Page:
Saturday, June 25, 2005

Oh Stop Your Bellyaching

Richard says that he gets "really fed up" with people complaining about Live 8 and Make Poverty History. His argument, of course, falls into exactly the same logical fallacy that the organisers of these publicity stunts make - that is, that because the aim is noble, the whole campaign should be supported. I read somewhere of a very useful test for political slogans - that is, that if they are of any worth, and not just a truism, then someone should be able to reverse the meaning, and it make a statement that a politician would actually make. "Make Poverty History" quite obviously fails on this front.

In any case, Richard would surely agree that procedure in tackling problems is important. And my argument is that the procedure of MPH and Live 8 is entirely wrong. 100,000 people holding hands because Bob Geldof tells them too doesn't make any difference. Simply flooding aid into Africa won't make any difference whilst there isn't genuine free trade. Nor is free trade a viable option whilst the poorest countries in the world remain in the grip of evil leaders who siphon off aid and profits to fund palaces and wars. Tackling poverty whilst ignoring agency on the part of Africa will not make any difference to the suffering that goes on there.

Richard argues that if I believe this, I should get involved with MPH and change its direction. That is a statement of fantastical naivety. It's a celebrity juggernaut, and my getting involved would make little difference. The Geldofs of the world are too set in their ways on their mission to take on board real and substantive alternative arguments. In any case, I would not want to be involved with such a dumbed-down, populist movement. Because the populism of MPH puts arguments in ridiculously simplistic terms; makes people believe that there are easy and quick solutions; that it is all the fault of big business and government. I can't accept such a movement. The issues at hand are complicated and require serious thought, and to pretend that they can be solved easily is frightfully dangerous. The anti-governmental message of MPH is the sort of thing which unnecessarily leads to detachment from the political process. The political solution isn't simple, it isn't going to be sorted by a quick fix, and to suggest that it is is wrong.

Of course, a message more complicated than Geldof's wouldn't suit the publicity seeking pop stars. It possibly wouldn't even garner the media attention - which, if true, is a sad reflection on the state that political debate in the media has reached. Let's look at Geldof's Glastonbury speech:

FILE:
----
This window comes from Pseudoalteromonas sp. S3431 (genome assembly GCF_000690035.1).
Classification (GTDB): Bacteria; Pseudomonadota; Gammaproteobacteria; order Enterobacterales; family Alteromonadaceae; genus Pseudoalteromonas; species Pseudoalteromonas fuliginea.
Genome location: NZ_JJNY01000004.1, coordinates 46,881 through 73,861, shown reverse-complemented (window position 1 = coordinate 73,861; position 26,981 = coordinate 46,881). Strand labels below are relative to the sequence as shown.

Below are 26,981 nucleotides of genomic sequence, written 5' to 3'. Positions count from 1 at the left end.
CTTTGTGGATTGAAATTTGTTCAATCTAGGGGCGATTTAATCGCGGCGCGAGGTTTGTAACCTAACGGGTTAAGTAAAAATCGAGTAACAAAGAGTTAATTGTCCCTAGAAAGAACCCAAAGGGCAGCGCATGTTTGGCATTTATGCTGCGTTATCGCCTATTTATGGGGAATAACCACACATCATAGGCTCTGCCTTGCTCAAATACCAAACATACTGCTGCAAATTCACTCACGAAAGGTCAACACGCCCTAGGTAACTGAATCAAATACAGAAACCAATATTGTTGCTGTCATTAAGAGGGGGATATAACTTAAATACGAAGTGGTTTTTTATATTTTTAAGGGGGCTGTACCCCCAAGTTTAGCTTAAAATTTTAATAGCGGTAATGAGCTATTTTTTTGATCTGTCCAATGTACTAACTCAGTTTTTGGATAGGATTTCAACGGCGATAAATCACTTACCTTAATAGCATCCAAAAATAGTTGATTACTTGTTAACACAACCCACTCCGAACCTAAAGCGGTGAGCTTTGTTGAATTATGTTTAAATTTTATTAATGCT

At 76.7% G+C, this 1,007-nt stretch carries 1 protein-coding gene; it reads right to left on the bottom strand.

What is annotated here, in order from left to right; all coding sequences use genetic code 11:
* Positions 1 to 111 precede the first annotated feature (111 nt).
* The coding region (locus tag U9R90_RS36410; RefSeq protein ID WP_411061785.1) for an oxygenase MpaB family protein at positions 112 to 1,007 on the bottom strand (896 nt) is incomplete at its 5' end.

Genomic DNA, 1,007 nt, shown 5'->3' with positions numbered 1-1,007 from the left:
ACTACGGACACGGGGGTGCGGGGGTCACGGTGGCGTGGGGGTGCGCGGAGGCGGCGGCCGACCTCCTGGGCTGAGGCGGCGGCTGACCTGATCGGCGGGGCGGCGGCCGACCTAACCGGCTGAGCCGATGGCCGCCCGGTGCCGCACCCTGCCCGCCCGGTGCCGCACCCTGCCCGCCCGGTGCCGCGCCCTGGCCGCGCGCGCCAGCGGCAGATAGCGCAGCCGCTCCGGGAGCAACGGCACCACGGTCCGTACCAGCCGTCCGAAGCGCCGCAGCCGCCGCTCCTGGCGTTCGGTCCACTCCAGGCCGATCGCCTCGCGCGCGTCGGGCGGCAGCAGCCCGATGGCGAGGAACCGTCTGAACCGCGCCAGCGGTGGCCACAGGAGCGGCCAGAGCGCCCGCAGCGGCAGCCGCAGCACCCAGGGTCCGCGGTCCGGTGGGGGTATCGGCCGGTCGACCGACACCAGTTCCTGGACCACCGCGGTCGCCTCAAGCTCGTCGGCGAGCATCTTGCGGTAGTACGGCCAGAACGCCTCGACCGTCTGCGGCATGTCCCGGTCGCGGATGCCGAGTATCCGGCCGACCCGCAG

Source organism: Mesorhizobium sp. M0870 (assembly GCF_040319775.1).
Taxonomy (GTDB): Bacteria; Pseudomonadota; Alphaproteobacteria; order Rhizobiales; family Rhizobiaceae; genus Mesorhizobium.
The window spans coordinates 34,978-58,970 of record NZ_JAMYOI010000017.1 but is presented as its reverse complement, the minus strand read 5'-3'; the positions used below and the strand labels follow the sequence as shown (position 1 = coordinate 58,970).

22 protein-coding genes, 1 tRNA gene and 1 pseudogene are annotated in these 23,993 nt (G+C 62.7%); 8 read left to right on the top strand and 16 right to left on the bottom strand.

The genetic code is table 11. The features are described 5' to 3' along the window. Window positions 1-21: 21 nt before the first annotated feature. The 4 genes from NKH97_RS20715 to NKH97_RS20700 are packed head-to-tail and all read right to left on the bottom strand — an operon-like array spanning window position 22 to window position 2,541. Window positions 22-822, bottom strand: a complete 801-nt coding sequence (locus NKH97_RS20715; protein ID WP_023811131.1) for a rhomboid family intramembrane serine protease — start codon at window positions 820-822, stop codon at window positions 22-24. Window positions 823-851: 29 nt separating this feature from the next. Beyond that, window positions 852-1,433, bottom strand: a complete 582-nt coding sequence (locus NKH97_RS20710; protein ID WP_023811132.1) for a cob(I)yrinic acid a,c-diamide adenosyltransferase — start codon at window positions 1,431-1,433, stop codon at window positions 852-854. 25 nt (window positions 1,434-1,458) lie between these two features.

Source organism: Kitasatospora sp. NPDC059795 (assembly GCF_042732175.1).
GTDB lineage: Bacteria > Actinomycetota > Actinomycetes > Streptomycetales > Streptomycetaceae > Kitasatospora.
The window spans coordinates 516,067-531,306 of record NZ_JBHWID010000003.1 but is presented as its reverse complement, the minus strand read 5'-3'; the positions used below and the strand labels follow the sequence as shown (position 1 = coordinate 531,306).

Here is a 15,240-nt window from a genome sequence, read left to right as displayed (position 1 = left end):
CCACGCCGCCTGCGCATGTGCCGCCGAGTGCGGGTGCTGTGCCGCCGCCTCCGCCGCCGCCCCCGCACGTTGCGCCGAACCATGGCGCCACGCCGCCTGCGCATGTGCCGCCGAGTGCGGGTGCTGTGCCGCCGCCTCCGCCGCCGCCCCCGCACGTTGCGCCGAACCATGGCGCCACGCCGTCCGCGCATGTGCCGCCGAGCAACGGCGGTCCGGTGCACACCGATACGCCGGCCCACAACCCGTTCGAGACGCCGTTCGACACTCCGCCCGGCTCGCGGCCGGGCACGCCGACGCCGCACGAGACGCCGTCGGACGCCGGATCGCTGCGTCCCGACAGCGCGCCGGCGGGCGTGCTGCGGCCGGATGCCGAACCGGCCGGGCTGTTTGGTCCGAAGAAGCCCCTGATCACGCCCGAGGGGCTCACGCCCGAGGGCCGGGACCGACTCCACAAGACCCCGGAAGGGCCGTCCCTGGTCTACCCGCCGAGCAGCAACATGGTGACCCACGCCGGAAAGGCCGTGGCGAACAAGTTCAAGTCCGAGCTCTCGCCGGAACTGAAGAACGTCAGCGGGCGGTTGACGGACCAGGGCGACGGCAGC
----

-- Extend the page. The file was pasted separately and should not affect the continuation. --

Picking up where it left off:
"We will face down those eight men who can do this thing. It is not a question of money"

Well, that's what you keep saying it is, actually. We just need to give more aid, remember?

"To die of want is an intellectual absurdity and it is morally repulsive. I would ask the people watching this on television to imagine half of this field dying now. And the other half dying tomorrow. And in a field in Cincinnati the same things happen. And Toulouse, and Milan. And between the breakfast room of that hotel in Gleneagles, and the meeting room of that hotel in Gleneagles, those eight men would have resolved it in 2 seconds."

Stirring stuff, you might say. All of which is completely inimical to finding support for a real solution to the problems of poverty in Africa. Yes, poverty kills millions. But it doesn't just instantly wipe out half an entire field. Nor are the solutions so simple that eight men can implement an entire solution in 2 seconds. Even the BBC balked at this claim, editing it to 10 seconds on their website. But even 10 seconds isn't enough to sort out those problems. It's not a question of sending lots of aid to Africa. It's a case of governments worldwide instituting difficult, long-term structural reforms - and that's something that takes a lot of time and effort.

I'm sick of all these hippy do-gooders saying that it's really simple; that it's just evil governments, evil businesses not being prepared to do anything about it. No - it's bloody complex. It takes time and effort. And whilst there are so many sanctimonious whingers with such a loose grip of the real issues at hand, it really takes the impetus away from reform.